The Legend Of Rotnei Clarke

Pure-shooting Verdigris (Okla.) High junior guard Rotnei Clarke (6-0, 170) is a 2008 prospect Arkansas would love to sign and one that is playing to packed houses every night out.

The Legend of Rotnei Clarke continues to grow each and every game.

Clarke, a 6-0, 170-pound pure-shooting junior guard from Verdigris (Okla.) High, is already over 2,000 career points and on pace to break the state's career scoring mark of 3,619 by Ty Harman back in 1989.

He has gone over 50 points several times, 40 many more and is averaging 34.7 per game this season while shooting nearly 50 percent from 3-point range and 85.4 percent from the free throw line.

Tonight, weather permitting, University of Arkansas head coach Stan Heath will be on hand to watch Clarke – one of the Razorbacks top 2008 prospects along with his Team Texas AAU teammate Willie Warren – no doubt light it up again.

"He is flat out, without a doubt, the best shooter in the 2008 class," national basketball recruiting analyst Dave Telep said after watching him this summer.

"I'm not sure whether it is really a point guard, but he is certainly someone you have to find a way to get out on the court," Telep added. "His forte is shooting and he has proven he can get his shot off against anyone while playing a high level of competition during the summer.

It is a skill Clarke has honed by going through a routine of making 500 shots a day.

Not taking, but making 500 shots a day.

"If you want something bad enough, you will work as hard as you can to get there," said Clarke, who also sports a 4.0 grade point average.

"I think God gave me a talent and for that, I give him all the glory," Clarke continued. "I also try to be a role model for the younger kids out there on the court in the way I handle myself. I know every game we go to someone is looking to see how I am going to handle some situation and I don't want to disappoint anyone."

Arkansas is just one of many schools recruiting Clarke. Others in the mix right now are Tulsa, Oklahoma, Oklahoma State, Marquette and Arizona State.

The Razorbacks do have an ace recruiter already in Fayetteville resident Sandra Kuntzweiler, who is Clarke's grandma and trying to land both her grandson and Warren – a 6-4, 190-pound guard from Fort Worth Crowley - for the Razorbacks.

"My grandma is really working on me to come over there and getting him, too," Clarke said. "She's doing a good job. He says she's the coolest grandma around and she would take care of us if we go to Arkansas."

Warren and Clarke, who is planning to be at Arkansas' game with Auburn, would love to have the opportunity to play together in college.

"We're really good friends and mesh really well on the basketball court," Clarke said. "I certainly could see it happening if that's what we both end up deciding is the best path for us to take."

Clarke certainly is familiar with the Arkansas program.

"I love it over there and I have been over there several times (for games)," Clarke said. "I am real impressed with the program and its future. I really like Coach Heath, Coach (Orande) Taliaferro, Coach (Darren) Sorenson and Coach (Dan) Hipsher.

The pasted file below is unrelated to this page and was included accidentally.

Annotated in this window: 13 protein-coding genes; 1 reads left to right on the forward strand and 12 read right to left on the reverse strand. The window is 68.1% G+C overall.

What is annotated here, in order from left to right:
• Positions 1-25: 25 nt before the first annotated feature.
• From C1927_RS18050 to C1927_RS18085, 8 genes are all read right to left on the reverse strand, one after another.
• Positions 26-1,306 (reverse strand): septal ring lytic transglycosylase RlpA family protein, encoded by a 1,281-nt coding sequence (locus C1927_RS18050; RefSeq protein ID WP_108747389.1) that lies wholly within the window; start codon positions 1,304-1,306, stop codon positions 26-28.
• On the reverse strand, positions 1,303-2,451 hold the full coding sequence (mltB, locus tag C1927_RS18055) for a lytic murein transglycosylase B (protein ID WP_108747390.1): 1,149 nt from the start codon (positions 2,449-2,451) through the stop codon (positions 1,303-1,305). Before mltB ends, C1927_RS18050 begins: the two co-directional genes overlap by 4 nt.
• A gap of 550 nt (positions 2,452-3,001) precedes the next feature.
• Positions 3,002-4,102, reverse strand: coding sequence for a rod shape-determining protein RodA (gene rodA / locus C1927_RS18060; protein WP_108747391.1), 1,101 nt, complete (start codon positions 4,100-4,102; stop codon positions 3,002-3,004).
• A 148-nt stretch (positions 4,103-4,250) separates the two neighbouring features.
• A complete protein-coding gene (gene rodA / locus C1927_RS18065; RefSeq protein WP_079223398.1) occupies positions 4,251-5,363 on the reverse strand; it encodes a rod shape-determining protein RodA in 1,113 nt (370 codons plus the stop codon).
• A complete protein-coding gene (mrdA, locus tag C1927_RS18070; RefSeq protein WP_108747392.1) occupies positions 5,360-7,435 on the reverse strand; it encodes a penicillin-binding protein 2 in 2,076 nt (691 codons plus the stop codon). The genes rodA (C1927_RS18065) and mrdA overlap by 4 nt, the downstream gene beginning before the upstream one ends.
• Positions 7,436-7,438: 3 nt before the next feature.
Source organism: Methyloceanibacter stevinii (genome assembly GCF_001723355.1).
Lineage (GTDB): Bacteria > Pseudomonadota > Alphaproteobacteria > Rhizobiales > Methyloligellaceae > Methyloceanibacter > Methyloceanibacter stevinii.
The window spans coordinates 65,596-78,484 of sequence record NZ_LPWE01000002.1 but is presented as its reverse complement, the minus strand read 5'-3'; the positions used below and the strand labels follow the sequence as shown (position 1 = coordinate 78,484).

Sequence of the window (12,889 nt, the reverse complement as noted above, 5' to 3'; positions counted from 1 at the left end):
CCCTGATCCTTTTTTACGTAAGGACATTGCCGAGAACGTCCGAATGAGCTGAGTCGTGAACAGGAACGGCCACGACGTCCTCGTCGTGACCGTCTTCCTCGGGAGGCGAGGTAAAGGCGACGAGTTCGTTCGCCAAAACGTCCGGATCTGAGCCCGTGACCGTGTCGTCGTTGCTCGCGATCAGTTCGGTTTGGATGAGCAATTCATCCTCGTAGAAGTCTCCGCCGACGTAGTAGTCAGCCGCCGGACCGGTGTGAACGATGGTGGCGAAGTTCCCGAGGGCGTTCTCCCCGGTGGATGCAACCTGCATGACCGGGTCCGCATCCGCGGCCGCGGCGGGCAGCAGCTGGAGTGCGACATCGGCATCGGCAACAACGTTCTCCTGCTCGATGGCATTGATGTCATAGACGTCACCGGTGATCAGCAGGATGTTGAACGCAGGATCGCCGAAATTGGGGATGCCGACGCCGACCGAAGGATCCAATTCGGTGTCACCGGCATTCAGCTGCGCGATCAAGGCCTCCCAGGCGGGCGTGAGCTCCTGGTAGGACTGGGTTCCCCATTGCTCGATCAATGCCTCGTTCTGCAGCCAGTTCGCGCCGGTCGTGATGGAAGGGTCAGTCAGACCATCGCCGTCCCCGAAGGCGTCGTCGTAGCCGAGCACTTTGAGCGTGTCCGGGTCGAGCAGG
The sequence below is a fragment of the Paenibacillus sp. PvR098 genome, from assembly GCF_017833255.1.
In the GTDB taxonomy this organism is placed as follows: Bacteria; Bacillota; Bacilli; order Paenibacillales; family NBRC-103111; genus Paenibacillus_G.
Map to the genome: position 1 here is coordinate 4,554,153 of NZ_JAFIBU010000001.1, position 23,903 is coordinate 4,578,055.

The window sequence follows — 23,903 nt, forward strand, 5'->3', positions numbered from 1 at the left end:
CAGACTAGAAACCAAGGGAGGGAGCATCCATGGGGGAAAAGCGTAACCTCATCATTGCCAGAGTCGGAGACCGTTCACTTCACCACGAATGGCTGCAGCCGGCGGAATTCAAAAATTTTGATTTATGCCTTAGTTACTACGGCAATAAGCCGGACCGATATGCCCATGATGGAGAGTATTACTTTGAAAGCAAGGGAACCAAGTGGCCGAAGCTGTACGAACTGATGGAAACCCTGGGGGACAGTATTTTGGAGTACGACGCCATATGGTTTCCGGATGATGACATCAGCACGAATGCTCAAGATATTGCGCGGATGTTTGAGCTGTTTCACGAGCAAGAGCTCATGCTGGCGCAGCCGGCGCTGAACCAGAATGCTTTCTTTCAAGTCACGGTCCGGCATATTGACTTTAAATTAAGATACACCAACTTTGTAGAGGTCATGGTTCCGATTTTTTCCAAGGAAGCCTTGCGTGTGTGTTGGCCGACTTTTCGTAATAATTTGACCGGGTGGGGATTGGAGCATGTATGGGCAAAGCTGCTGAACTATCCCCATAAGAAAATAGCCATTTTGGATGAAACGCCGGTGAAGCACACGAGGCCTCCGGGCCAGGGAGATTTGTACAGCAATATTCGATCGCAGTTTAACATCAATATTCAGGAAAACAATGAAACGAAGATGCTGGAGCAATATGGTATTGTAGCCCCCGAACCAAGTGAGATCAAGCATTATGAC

I used to come over there when I was younger to see my grandma and I would go down and shoot in their arena and get to know the coaches," added. "I also used to go to their camps."

Once again this season, Clarke has played before packed house after packed house whether it is being played in Verdigris' 2,500-seat arena or on the road.

"It's kind of fun having all the fans packed in for our game every night," Clarke said. "Whether they are rooting for us or against us, it makes it exciting every time out."

He's also seen just about every defense imaginable.

"I can't think of anything I haven't seen," Clarke said. "There was a game not to long ago where two guys stayed with me from the tip. They went with me everywhere I went and just left one of our other guys wide open. So I just got him the ball and he got easy baskets."

Clarke still managed to get 31 points of his own that game despite being hounded by his two new friends.

"I just keep working and working and working and sooner or later, I am going to get open and be able to get off my shot," Clarke said.

While being a deadly spot shooter is a good thing in and of itself, Clarke has made sure that is not the only component of his game.

"I have worked very hard on being able to get my shot off the dribble, hard on driving the basket and on all facet of my game," Clarke said. "I was determined not to be known as just a spot up shooter."

While Clarke played shooting guard as a sophomore at Verdigris, he has been running the point during the summer for Team Texas and also has spent most of his time there this season.

"This year I have been playing mostly the point and know that is what I will be doing in college," Clarke said. "That's why I am working hard to be the best all-around guard I can be."

Rotnei Clarke

Rotnei Clarke

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